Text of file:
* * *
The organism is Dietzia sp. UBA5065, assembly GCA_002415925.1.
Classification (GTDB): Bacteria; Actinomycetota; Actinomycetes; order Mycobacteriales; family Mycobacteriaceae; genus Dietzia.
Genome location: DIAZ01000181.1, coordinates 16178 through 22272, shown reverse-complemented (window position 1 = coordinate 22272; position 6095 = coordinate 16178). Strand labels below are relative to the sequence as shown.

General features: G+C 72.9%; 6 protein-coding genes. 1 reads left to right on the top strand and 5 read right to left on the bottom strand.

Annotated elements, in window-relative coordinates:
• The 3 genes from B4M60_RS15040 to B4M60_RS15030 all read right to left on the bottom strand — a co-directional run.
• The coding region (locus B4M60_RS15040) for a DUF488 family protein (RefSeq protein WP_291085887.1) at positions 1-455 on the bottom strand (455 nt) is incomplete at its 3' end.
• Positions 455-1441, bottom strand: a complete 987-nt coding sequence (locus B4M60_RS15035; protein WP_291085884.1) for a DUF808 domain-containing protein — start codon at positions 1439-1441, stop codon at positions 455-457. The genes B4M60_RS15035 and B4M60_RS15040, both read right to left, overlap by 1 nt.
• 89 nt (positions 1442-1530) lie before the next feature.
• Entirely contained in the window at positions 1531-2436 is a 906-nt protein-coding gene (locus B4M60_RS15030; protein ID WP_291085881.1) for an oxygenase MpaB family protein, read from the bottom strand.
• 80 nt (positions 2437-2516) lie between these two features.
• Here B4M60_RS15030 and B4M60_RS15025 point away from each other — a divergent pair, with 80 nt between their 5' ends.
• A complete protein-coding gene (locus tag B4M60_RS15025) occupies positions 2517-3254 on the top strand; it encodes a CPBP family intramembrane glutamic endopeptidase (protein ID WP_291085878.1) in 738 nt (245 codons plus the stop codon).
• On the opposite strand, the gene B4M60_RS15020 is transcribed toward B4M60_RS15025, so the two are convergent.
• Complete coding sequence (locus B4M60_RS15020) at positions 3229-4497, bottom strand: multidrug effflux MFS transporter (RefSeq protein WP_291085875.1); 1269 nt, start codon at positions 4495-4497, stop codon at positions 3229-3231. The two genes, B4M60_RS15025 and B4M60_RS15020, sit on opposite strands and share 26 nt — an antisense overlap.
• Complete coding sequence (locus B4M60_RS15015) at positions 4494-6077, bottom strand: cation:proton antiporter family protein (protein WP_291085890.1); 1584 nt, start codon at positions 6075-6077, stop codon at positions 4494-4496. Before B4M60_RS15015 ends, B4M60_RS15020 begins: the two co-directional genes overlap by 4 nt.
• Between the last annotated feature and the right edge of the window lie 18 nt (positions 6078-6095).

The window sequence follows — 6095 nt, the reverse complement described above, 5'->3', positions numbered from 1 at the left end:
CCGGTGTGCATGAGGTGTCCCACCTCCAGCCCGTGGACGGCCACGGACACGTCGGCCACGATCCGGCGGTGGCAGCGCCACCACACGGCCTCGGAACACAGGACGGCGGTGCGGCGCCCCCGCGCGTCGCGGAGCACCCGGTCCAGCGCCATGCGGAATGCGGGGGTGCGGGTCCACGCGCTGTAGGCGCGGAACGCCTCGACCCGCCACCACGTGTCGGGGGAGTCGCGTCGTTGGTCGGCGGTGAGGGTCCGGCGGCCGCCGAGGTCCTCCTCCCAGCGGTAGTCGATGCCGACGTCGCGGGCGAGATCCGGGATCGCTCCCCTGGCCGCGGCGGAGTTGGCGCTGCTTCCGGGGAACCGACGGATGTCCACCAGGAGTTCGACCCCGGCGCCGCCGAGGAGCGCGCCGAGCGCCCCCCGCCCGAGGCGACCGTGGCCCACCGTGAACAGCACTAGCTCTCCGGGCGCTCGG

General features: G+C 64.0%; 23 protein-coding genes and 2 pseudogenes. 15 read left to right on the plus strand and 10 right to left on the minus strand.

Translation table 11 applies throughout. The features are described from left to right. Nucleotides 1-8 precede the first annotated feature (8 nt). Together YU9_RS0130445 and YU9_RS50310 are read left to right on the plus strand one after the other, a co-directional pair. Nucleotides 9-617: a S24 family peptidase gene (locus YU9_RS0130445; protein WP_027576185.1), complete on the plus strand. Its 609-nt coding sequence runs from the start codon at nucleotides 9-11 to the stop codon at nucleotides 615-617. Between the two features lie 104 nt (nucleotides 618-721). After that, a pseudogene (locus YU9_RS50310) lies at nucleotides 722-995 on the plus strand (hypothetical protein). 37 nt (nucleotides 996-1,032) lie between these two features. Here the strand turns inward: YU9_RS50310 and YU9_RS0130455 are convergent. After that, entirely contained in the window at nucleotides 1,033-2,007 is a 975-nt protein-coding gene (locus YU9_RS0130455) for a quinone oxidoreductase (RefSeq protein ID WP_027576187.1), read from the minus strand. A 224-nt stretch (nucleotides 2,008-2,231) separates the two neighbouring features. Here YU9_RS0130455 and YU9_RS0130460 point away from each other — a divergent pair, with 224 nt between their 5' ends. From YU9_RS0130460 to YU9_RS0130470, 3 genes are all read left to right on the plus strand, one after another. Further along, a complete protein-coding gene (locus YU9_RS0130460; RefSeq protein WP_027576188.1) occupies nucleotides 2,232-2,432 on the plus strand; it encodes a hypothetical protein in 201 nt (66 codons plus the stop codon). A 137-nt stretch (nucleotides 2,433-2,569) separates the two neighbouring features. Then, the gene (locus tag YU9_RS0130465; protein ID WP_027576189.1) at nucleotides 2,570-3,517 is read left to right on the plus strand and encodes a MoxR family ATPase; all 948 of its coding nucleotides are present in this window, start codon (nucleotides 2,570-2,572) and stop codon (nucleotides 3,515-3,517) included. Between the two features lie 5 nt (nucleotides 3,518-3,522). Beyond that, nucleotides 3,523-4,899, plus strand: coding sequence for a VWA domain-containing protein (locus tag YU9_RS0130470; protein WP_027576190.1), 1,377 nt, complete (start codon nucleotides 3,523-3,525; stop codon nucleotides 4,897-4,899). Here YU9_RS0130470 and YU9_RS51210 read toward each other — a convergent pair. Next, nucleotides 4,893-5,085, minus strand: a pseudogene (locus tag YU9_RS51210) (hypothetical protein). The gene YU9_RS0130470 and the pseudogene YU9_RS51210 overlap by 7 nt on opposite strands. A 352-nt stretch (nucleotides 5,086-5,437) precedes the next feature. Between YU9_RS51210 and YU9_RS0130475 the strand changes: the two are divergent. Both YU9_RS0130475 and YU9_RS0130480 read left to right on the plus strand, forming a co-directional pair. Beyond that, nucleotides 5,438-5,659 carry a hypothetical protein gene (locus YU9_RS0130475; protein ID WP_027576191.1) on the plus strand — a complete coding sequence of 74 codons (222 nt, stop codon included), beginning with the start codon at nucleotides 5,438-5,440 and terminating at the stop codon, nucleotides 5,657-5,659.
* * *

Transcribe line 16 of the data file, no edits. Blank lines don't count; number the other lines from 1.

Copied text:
• Complete coding sequence (locus B4M60_RS15015) at positions 4494-6077, bottom strand: cation:proton antiporter family protein (protein WP_291085890.1); 1584 nt, start codon at positions 6075-6077, stop codon at positions 4494-4496. Before B4M60_RS15015 ends, B4M60_RS15020 begins: the two co-directional genes overlap by 4 nt.